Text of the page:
m.r.Life ι**=7/3ψ

Bird & Mammal Populations

Reconciling data and theory

Bird & Mammal Populations (BMP) reconcile data and natural selection theory to estimate the inter-specific variation in life history and population ecological traits.

The observed covariance of the traits (X) is often described as body mass (w) allometries X ∝ wx with linear relations (ln X ∝ x ln w) on double logarithmic scale. The allometric exponents (x) are explained (Witting, 1995, 2017) by the ecological foraging that generates net energy for the population dynamic feed-back selection of mass, with Fig. 1 showing the parallel alignment of data and theory.

This selection balances the cost (fs) of the local exploitation of individuals in home ranges against the cost (fι) of interference competition in overlapping home ranges. This selects the home range (H ∝ wh) that minimises the joint cost of foraging (fs fι), selecting the following invariant arguments of the two cost functions:

fs2H1/d) ∝ fs(w2b+h/d) ∝ fs(w0) and fι(H(d-1)/d/wβ2) ∝ fι(w(d-1)h/d-1-2b) ∝ fι(w0)

with β ∝ wb being mass-specific metabolism, and d the dimensionality of the ecological stacking of home ranges (see Witting 2023). These arguments produce the lines that align with BMP data and estimates in the plots to the right in Fig. 1.

The left plot shows the corresponding theoretical exponents, with the h=-2db and h=d(1+2b)/(d-1) lines obtained from the equation above satisfying the invariance of the arguments. The intercepts between the invariance lines are the selected exponents where the allometric constraints on local resource exploitation are reconciled with those on interference competition.

Fig. 1 Right: The selected invariant arguments of the cost of local exploitation (top) and cost of interference competition (bottom) expressed as allometric relations on double logarithmic scale. Red lines are the theoretical prediction, black lines the outline of BMP data, and blue, green, and yellow dots BMP estimates (placentals only). Left: The associated theoretical deduction of the allometric exponents for home range (h=1) and mass-specific metabolism (b=-1/2, -1/4, -1/6 for d=1, 2, 3) given by the intercepts between the invariance lines of the exponents for local exploitation [h=-2db; declining lines] and interference competition [h=d(1+2b)/(d-1); increasing lines].

Axes of natural selection

The reconciliation of theory with BMP data and estimates in Fig. 1 is one component of population dynamic feed-back selection. More generally, the selection explains the life history and ecological variation among species from the selected and naturally occurring variation in a few basic traits; referred to as the axes of natural selection.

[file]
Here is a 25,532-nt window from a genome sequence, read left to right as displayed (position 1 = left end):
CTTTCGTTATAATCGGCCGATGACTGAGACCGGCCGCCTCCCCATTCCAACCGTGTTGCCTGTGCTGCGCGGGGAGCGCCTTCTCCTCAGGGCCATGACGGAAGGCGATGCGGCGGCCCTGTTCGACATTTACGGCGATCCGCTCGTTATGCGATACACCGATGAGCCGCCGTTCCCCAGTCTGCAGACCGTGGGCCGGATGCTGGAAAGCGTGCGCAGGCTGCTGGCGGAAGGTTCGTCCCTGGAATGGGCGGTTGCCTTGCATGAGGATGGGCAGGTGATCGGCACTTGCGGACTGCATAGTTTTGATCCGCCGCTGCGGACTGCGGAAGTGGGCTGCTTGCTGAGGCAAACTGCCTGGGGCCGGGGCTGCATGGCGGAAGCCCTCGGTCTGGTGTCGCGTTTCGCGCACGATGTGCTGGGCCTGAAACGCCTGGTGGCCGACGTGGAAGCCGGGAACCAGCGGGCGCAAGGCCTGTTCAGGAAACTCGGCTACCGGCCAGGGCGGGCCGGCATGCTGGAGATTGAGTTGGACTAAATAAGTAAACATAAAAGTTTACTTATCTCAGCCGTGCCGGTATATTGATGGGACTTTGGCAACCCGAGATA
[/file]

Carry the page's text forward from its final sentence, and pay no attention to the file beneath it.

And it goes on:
For traits like net energy, annual reproduction, body mass and population abundance, the four plots in Fig. 2 show how the BMP medians of major taxa are explained by variation in the axes of selection. Being define as the product ε=αβ between resource handling (α) and mass-specific metabolism (β, also metabolic pace), median net energy (ε) in the top left plot aligns almost as a product of the medians on α and β.

Fig. 2 The median net energy (ε), annual reproduction (m), body mass (w), and population abundance (n) of bird and mammal taxa as explained by resource handling (α), mass-specific metabolism (β), adult mortality (qad), juvenile survival (lm), level of intra-specific interference (ι), home range (h), and encounter rate (v).

The red dots in the lower left plot illustrate that body mass is selected in an approximate proportion to net energy. This follows an allometric relation w ∝ ε2d/(2d-1) behind the deduction in Fig. 1, where mass is selected by the interactive competition that is generated by the population dynamic growth that follows from the reproductive potential of the average net energy in a population.

The w ∝ ε2d/(2d-1) dependence of mass on net energy, however, assumes no additional variation in adult and juvenile survival. With increased mortality, more energy is needed to produce the abundance and interactive competition that selects mass, implying a smaller mass for the same amount of energy. The green and blue dots show how body mass is adjusted to an almost perfect proportional dependence, when net energy is corrected for adult and juvenile survival. The top right plot illustrates a sub-component of this adjustment, where annual reproduction is selected in proportion to overall mortality so that it generates the abundance and interactive competition that is necessary for the selection of mass.

The main attractor of population dynamic feedback selection is this necessary level of interactive competition, which is selected exactly so high that the interactive selection of mass is balanced against the quality-quantity trade-off that selects for a decline in mass. And with interactive competition occurring mainly in the overlap of home ranges (which is defined as the product between home range area and population density) we find a population density that is selected in proportion to the level of interference, and in inverse proportion to the home range area and the encounter rate between individuals in the overlap of home ranges (lower right plot).



  • Witting, L. 1995. The body mass allometries as evolutionarily determined by the foraging of mobile organisms. Journal of Theoretical Biology 177:129--137, https://doi.org/10.1006/jtbi.1995.0231.
  • Witting, L. 2017. The natural selection of metabolism and mass selects allometric transitions from prokaryotes to mammals. Theoretical Population Biology 117:23--42, https://dx.doi.org/10.1016/j.tpb.2017.08.005.
  • Witting, L. 2023. The population dynamic life histories of the birds and mammals of the world. Preprint at bioRxiv https://dx.doi.org/10.1101/2021.11.27.470200.